Patients’ Perception of Physician Empathy: In collaboration with Department of Family and Community Medicine, we conducted a study to examine the relationship between patients’ perception of physician empathy, and patient outcomes by extracting data from 535 out-patients’ electronic records who completed the Jefferson Scale of Patient Perceptions of Physician Empathy sent to them by mail. This study was published in the International Journal of Medical Education.
Patients’ Satisfaction with Primary Care Physicians: In collaboration with Department of Family and Community Medicine, we developed a brief instrument (10 items) for measuring patients’ overall satisfaction with their primary care physicians and its link to physician empathy perceived by patients. Five hundred thirty five patients completed a mailed survey. This study was published in Family Medicine.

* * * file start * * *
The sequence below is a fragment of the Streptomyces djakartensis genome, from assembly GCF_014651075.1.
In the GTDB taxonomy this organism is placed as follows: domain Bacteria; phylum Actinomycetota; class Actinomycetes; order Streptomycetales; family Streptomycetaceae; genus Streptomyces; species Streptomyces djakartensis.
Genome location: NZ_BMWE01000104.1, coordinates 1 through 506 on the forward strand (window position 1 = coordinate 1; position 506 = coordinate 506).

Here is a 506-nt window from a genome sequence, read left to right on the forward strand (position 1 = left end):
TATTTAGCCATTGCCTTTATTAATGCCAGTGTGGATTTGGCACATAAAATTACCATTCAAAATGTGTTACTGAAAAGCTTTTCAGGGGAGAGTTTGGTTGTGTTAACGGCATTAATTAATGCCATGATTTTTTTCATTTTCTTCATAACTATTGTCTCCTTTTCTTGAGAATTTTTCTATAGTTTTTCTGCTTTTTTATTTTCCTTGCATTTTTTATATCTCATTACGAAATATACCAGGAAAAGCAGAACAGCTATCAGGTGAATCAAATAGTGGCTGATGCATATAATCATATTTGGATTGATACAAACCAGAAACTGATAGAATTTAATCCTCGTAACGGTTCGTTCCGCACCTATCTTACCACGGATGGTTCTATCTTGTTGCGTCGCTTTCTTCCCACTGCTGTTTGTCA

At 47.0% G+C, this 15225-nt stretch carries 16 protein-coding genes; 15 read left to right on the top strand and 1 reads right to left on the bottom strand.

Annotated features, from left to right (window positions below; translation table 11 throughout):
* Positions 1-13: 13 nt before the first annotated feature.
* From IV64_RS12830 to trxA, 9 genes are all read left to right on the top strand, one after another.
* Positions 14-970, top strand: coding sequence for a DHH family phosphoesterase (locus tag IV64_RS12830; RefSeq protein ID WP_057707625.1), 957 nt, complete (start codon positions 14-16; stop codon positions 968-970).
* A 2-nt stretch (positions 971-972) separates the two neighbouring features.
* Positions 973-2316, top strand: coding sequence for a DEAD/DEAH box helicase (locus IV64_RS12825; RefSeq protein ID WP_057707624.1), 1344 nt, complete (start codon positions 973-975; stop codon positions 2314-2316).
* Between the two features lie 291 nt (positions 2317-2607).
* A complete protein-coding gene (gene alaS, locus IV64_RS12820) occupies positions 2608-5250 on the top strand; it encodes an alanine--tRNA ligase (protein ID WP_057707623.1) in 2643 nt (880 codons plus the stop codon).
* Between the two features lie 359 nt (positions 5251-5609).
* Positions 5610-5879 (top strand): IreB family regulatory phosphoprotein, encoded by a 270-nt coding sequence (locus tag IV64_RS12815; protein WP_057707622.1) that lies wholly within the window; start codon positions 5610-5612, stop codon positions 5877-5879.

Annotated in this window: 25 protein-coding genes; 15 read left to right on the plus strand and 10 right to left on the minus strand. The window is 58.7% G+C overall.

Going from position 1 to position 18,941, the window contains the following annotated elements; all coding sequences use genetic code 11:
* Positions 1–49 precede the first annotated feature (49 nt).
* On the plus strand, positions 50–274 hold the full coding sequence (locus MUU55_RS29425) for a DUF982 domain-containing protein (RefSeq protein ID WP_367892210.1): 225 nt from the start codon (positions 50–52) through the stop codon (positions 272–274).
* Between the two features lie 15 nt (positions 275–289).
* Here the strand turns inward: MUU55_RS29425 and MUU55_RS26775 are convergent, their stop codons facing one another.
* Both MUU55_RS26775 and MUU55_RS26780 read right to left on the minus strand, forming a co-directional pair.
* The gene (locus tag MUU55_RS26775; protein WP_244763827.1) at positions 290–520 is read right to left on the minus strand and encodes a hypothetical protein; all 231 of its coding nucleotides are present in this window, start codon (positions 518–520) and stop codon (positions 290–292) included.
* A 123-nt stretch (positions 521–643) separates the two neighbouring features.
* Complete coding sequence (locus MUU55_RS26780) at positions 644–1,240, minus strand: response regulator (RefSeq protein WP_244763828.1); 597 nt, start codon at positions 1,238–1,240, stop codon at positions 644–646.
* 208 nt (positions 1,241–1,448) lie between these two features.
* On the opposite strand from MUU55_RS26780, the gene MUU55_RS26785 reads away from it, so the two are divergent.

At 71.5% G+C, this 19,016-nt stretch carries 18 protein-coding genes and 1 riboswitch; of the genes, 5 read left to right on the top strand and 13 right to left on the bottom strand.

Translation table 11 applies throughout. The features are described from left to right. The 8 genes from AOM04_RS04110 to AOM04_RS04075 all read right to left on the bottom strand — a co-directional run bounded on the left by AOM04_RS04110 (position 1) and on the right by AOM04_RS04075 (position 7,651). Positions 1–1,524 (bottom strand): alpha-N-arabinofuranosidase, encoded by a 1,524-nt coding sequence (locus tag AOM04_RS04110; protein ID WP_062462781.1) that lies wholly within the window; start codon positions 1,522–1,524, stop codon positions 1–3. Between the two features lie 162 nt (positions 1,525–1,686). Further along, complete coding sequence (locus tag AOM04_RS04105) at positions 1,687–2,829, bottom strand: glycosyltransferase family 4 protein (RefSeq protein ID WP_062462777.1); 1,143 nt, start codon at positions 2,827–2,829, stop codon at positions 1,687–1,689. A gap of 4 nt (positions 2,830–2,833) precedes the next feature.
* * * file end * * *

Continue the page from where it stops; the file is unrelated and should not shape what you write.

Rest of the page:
Enhancement of Empathy in Medical and Pharmacy Students: In a workshop presented at the Chicago School of Pharmacy and Chicago College of Osteopathic Medicine, Midwestern University, we used a variation of the “aging game” in which volunteer students were coached to play the roles of an elderly patient and an administrator of a long-term care facility. They used a written skit provided by us. Other students observed the interactions between the two, and discussed their feedback after the play in a small group. The purpose of the game was to enhance empathic understanding of students.